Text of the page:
Absent in the chapter is any reference to God or the Christian faith. The reader will find brief introductions to the lives and fate of the emperors, their wives and families, and those in the ruling class. The chapter ends with the popular cry that was fast becoming an imperative, “‘Bread for nothing, and games forever!’”

Chapter II, “The Two Triumvirates,” sets the stage for the introduction of Christianity into the mix. As in Chapter I, Jones drills into the Roman political structures and processes. He writes as a scholar. Jones’ writing style and approach to his subjects takes the reader into a world far different from what we find in Adventist publications today. Is it that readers then, as compared to our day, had a higher tolerance for straight history, sans narrative? Has TV blunted our ability or willingness to stretch our brains? (I’m digressing. Get back on track!)

Jones, when evaluating the Roman times, quotes from Theodor Mommsen’s (1817–1903). History of Rome, book v, chap. xi, par. 72, where Mommsen writes, “‘Men had forgotten what honesty was; a person who refused to bribe was regarded not as an upright man but as a personal foe. The criminal statistics of all times and countries will hardly furnish a parallel to the dreadful picture of crimes—so varied, so horrible, and so unnatural.’ In this condition of affairs such laws were nothing more nor less than a legal farce” (p. 55). [Note the careful footnotes/attributions throughout the book—written in the 1890s—predating many of EGW’s writings that omit footnotes.]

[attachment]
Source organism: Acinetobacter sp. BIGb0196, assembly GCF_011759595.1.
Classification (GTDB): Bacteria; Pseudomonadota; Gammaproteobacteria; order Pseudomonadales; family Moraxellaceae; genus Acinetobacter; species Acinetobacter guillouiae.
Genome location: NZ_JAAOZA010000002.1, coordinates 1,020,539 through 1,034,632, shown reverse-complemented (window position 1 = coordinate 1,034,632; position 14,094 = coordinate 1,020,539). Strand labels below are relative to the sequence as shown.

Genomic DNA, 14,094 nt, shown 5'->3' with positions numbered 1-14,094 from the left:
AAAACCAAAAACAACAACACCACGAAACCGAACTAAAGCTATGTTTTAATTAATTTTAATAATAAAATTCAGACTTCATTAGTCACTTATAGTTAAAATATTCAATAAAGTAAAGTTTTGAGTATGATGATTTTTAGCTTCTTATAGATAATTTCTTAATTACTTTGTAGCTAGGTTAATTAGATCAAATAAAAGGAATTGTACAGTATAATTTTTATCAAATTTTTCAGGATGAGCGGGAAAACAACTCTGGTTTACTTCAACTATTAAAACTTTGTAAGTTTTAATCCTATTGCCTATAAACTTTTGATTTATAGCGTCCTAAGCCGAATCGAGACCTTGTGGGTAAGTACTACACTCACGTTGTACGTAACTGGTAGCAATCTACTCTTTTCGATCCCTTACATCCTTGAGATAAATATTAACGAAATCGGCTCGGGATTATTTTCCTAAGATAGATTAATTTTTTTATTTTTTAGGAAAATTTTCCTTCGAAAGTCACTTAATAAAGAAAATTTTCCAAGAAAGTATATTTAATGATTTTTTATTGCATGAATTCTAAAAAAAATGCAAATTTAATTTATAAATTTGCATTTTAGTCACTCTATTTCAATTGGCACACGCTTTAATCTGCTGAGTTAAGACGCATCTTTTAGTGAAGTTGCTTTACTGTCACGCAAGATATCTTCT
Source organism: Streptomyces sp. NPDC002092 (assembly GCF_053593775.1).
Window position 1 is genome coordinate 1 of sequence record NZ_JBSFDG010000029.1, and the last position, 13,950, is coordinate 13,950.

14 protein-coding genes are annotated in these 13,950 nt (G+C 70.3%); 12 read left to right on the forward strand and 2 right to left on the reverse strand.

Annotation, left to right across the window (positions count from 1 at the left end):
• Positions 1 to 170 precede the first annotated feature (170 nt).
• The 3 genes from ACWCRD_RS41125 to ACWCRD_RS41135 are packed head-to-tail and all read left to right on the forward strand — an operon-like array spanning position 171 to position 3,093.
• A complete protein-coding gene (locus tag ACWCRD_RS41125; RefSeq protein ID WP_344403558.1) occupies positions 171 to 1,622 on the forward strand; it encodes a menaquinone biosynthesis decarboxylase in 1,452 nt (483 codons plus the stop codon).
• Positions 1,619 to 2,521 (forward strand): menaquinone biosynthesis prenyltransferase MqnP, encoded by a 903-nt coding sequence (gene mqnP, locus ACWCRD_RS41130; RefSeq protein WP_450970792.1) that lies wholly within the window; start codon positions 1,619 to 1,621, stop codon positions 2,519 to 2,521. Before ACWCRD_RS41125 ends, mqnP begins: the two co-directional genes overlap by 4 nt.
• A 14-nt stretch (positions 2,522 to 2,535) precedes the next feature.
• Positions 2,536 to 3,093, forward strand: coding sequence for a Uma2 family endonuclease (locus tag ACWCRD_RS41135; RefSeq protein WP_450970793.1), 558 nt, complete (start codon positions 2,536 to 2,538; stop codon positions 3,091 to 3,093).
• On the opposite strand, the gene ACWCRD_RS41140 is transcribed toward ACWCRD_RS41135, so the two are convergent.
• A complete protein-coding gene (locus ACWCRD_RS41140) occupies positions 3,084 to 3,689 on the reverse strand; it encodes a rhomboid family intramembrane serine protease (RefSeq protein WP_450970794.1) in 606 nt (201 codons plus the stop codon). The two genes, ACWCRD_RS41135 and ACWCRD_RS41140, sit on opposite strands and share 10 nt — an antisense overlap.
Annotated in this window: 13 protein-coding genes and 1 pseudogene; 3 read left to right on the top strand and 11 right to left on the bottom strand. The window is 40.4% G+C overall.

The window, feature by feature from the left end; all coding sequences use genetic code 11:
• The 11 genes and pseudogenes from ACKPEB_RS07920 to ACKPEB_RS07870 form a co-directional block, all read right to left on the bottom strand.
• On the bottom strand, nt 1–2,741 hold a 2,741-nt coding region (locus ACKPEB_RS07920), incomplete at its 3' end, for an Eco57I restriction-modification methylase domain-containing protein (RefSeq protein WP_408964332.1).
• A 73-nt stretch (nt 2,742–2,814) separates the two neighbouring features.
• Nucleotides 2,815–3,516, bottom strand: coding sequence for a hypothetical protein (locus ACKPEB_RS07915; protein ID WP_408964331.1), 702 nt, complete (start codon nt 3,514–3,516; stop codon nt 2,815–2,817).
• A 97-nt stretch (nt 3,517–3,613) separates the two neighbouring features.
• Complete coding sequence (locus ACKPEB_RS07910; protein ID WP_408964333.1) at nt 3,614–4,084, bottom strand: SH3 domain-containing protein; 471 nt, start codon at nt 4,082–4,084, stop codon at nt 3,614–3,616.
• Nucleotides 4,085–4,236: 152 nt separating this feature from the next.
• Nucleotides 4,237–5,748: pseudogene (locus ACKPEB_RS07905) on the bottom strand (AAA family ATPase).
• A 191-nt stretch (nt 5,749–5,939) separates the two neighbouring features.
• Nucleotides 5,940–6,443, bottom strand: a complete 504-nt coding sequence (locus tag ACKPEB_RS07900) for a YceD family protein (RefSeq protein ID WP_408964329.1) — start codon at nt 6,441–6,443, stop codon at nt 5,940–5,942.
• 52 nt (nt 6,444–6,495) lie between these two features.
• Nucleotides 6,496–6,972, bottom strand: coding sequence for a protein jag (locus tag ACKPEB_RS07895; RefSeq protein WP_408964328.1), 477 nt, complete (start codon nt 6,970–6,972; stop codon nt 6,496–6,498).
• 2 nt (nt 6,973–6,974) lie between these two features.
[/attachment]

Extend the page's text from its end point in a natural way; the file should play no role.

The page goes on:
As in the first chapter, references to religion/church/sacred are absent. Hard core history is the norm, and continues so on into Chapter III, “The Roman Monarchy.” (On page 90 is a highly muscled, full frontal nude sculpture of Caligula, with appropriately placed fig leaf. Review & Herald editors were not prudes!) It is not until page 99 that I found any biblical reference. In his portrayal of Claudius, Jones identifies Claudius as the emperor mentioned in Acts 29:2 who drove Jews out of Jerusalem. His next biblical reference follows on the same page: Acts 23:24. Felix, the governor of Judea, is the one before whom Paul pleaded his case.